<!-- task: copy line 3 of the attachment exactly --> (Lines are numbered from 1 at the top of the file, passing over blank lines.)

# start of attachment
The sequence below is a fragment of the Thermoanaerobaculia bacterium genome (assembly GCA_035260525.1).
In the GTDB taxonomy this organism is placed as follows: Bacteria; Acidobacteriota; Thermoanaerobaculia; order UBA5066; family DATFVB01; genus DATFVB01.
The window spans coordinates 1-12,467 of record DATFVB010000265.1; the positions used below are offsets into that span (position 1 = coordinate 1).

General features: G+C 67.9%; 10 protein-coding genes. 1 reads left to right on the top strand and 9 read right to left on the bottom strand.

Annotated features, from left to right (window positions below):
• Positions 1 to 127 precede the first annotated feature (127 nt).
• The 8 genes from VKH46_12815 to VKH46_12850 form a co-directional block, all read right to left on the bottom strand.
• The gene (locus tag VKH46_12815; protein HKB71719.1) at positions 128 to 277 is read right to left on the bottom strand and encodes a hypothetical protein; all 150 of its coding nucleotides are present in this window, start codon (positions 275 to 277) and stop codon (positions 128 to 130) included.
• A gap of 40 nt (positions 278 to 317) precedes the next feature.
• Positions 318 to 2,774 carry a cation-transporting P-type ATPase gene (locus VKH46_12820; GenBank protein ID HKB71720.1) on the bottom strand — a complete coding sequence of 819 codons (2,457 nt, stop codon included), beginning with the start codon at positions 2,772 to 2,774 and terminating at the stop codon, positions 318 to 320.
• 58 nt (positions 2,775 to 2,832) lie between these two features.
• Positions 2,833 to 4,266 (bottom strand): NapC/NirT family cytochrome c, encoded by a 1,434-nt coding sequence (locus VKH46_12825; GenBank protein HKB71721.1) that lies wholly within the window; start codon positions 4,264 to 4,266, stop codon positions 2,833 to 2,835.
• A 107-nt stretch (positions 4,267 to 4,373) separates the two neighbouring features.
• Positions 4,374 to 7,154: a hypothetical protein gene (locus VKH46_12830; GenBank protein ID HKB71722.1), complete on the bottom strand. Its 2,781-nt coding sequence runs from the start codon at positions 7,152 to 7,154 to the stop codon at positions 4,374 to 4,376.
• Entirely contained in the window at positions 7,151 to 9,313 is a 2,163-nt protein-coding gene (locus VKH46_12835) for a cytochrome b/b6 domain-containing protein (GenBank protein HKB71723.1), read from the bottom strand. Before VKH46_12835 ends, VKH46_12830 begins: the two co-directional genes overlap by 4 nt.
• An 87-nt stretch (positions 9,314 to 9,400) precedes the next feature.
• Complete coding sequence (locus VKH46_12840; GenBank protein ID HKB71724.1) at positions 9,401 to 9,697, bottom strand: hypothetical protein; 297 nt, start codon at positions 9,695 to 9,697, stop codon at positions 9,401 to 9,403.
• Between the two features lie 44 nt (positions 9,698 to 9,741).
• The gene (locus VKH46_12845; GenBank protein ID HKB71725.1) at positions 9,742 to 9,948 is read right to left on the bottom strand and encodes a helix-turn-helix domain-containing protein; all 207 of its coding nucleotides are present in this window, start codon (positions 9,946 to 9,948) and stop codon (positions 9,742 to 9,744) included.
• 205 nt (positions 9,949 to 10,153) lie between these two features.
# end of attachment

The window spans coordinates 1-12,467 of record DATFVB010000265.1; the positions used below are offsets into that span (position 1 = coordinate 1).